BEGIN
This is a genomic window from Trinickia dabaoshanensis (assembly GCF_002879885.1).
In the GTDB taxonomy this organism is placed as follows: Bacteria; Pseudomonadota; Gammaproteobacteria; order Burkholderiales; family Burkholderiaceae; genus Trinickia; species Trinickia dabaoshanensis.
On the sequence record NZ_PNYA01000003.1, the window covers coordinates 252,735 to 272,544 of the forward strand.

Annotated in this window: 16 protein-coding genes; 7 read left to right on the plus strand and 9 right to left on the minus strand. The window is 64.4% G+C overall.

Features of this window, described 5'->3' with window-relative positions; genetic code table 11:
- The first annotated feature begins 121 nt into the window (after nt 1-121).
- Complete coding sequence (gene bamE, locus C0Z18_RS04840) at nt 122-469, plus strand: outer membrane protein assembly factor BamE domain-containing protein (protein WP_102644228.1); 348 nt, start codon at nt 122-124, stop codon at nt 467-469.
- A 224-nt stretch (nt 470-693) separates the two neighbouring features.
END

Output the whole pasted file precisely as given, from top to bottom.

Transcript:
This is a genomic window from Trinickia dabaoshanensis (assembly GCF_002879885.1).
In the GTDB taxonomy this organism is placed as follows: Bacteria; Pseudomonadota; Gammaproteobacteria; order Burkholderiales; family Burkholderiaceae; genus Trinickia; species Trinickia dabaoshanensis.
On the sequence record NZ_PNYA01000003.1, the window covers coordinates 252,735 to 272,544 of the forward strand.

Annotated in this window: 16 protein-coding genes; 7 read left to right on the plus strand and 9 right to left on the minus strand. The window is 64.4% G+C overall.

Features of this window, described 5'->3' with window-relative positions; genetic code table 11:
- The first annotated feature begins 121 nt into the window (after nt 1-121).
- Complete coding sequence (gene bamE, locus C0Z18_RS04840) at nt 122-469, plus strand: outer membrane protein assembly factor BamE domain-containing protein (protein WP_102644228.1); 348 nt, start codon at nt 122-124, stop codon at nt 467-469.
- A 224-nt stretch (nt 470-693) separates the two neighbouring features.